The process is not all bad. When I first saw my wife, I quickly developed a rhetorical vision and walked over and introduced myself and began a conversation—one that has continued 27 years now.
The rhetorical vision of the precious metals markets in 2010-2011 brought a distant dream near to us with arguments for silver strength coming from various directions, including a couple of cartoon bears. As Max Kaiser jumped in and repeated “Crash JPM” with a chorus of other hawkers chanting “silver to the moon,” and “parabolic,” we watched the price rise to nearly 50 before illegal actions put a cap on the rally and dashed our visions of future wealth as AG might have shot up into multiple hundreds per ounce. The bullish chart provided the kicker to get us into action—Buy! Borrow money to buy! Our own greed and fear of missing out elicited emotions that put our hands to the task. . In a very real sense, our vision was not wrong—it was just overwhelmed by a multi-headed system that stepped in to oppose a reified trend. They were more powerful than the metal bulls.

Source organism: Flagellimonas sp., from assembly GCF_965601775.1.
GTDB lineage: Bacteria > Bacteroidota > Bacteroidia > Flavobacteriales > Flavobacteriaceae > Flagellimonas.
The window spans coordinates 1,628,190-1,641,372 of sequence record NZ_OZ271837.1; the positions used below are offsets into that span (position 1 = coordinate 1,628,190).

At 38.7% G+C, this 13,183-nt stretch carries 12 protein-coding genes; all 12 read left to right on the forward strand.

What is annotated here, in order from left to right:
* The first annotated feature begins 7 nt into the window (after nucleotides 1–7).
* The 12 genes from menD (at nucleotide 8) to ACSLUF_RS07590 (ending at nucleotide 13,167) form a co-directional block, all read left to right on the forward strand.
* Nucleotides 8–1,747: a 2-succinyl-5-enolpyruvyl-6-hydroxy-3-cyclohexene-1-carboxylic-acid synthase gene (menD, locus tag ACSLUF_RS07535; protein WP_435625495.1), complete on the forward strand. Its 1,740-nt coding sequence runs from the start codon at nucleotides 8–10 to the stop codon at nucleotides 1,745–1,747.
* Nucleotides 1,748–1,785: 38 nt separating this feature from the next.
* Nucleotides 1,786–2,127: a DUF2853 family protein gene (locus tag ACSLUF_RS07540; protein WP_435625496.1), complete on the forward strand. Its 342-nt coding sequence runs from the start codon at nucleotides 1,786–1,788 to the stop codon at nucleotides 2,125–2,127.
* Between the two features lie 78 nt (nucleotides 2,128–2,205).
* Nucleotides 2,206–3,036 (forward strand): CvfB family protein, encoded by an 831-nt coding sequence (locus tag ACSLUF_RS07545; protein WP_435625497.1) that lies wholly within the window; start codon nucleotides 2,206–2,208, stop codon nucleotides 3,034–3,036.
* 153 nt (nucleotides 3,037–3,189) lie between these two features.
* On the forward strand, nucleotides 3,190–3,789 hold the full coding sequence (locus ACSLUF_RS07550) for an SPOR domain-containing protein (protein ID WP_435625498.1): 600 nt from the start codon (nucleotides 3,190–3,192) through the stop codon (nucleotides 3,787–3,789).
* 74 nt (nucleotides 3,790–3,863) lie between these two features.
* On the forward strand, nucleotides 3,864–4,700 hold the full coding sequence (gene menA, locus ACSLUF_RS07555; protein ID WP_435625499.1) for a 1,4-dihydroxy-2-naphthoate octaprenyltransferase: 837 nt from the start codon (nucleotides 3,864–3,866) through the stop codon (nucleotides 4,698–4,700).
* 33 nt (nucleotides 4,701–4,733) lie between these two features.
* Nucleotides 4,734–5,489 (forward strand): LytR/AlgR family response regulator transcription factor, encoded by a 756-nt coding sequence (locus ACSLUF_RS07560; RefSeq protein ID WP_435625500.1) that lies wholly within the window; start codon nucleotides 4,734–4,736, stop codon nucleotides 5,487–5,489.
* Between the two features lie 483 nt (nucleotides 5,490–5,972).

I am sure that most of us here watched the events of May 1 2011 in horror. Many regulars of this blog became noticeably upset in the following months and years, venting here on this blog. For a while, when silver was still in the 40s, we all knew that one piece of news, one black swan, could send it right back to 50. But as the months continued to pass, as the high of Feb 2012 of $36 was knocked back, as Turd ate his hat, and as we faced a price in the teens, the visuals of account balances and the clearly down-trending charts pushed many into a space of negative emotions and kept them there.